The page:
Saturday, June 22, 2013


Benarasi Babu
There is a lot that’s impressive about Raanjhanaa besides AR Rahman’s music. Aanand L. Rai has set part of the film in Benares, and it is good to see a slice of India rather than the Alps.

It’s a Benares of noise, bustle, processions, sadhus and crowded mohallas (superb production design, excellent cinematography). When the protagonist, Kundan, is first seen, he is a kid in Shiva costume and aviators, hustling for Dussera donations.  He is precocious and glib-tongued. At that age he falls in love with a Muslim girl, Zoya, and for him, it’s forever.

He grows up to be a mohalla ruffian (Dhanush), son of a Tam-Brahmn priest (clever backstory, explains his dark skin and peculiar accent), with a best buddy Murari (Mohammad Zeeshan Ayyub) and a tomboyish punching bag Bindiya (Swara Bhaskar).  But Zoya (Sonam Kapoor) remains the love of his life and he stalks her without shame or apology. When she slaps him, he keeps coming back for more, celebrating each slap as it were a kiss. This behaviour would appear alarming or distasteful to most women, and probably enjoyable to young men, but Zoya neither encourages nor discourages him, obviously flattered by this roadside Raanja.  When she does agree to meet him (he has given her a phony Muslim name), she explains it’s because he is consistent. But when the flirtation results in slashing-wrist drama, she is sent away to study, and he keeps waiting and dreaming of her, no ambition beyond running errands for her parents.

There is a lot that’s so obvious that it does not need to be emphasised. Caste, religion, small town mentality, and despite the stalking, this part of the film has humour, charm and a lack of pretention. The second half of the film drops all these pluses to become messy and chaotic. From Kundan’s obsession, it becomes Zoya’s romance with a college activist (Abhay Deol), her political awakening, her discovery of her own reserves of strength, hate and love. Rai’s attempt to be topical, relevant and mature falls short, simply because he is out of his depth here.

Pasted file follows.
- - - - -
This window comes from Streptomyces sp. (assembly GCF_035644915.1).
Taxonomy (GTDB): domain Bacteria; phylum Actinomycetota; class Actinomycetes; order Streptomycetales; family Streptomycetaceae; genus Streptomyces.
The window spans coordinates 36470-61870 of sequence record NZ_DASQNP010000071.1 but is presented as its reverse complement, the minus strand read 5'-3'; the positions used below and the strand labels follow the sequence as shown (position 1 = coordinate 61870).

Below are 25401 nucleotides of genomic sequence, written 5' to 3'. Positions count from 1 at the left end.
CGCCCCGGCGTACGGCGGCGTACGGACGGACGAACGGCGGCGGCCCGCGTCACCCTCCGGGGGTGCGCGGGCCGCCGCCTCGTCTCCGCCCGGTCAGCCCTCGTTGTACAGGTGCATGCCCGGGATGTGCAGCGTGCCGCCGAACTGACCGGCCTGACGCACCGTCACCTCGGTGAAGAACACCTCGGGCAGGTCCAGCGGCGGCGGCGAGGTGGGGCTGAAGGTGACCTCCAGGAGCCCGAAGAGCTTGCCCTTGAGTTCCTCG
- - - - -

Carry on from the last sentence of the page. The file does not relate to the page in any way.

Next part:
The bunch of naive activists (watch Hazaaron Khwahishen Aisi for accuracy and depth), who debate all night on why a man would become a thief (“he is poor and unemployed”), become a serious threat to the government?  How? Okay so they also rush to join a farmers’ protest, clean up a filthy street, perform street plays, and form a political party, with as much enthusiasm as a kid building a castle with a Lego set.  Zoya sulks and glowers, Kundan prances and charms everyone but her. The runaway film is brought into control towards the end, when the greys emerge, no rainbow in sight.

The men’s behaviour towards women—Zoya and Bindiya—is deplorable, but the film, like the rough-hewn Kundan, goes bravely where most film stories fear to tread, but also stumbles in the dark.

Dhanush who looks ordinary and human, unlike today’s six-pack heroes, is perfectly cast and gives a performance that endears and infuriates. Sonam Kapoor has made a move towards maturity, though her expressions and dialogue delivery often do not match.  

Raanjhanaa is watchable even through its large chunks of boredom, because its positives outweigh its negatives.


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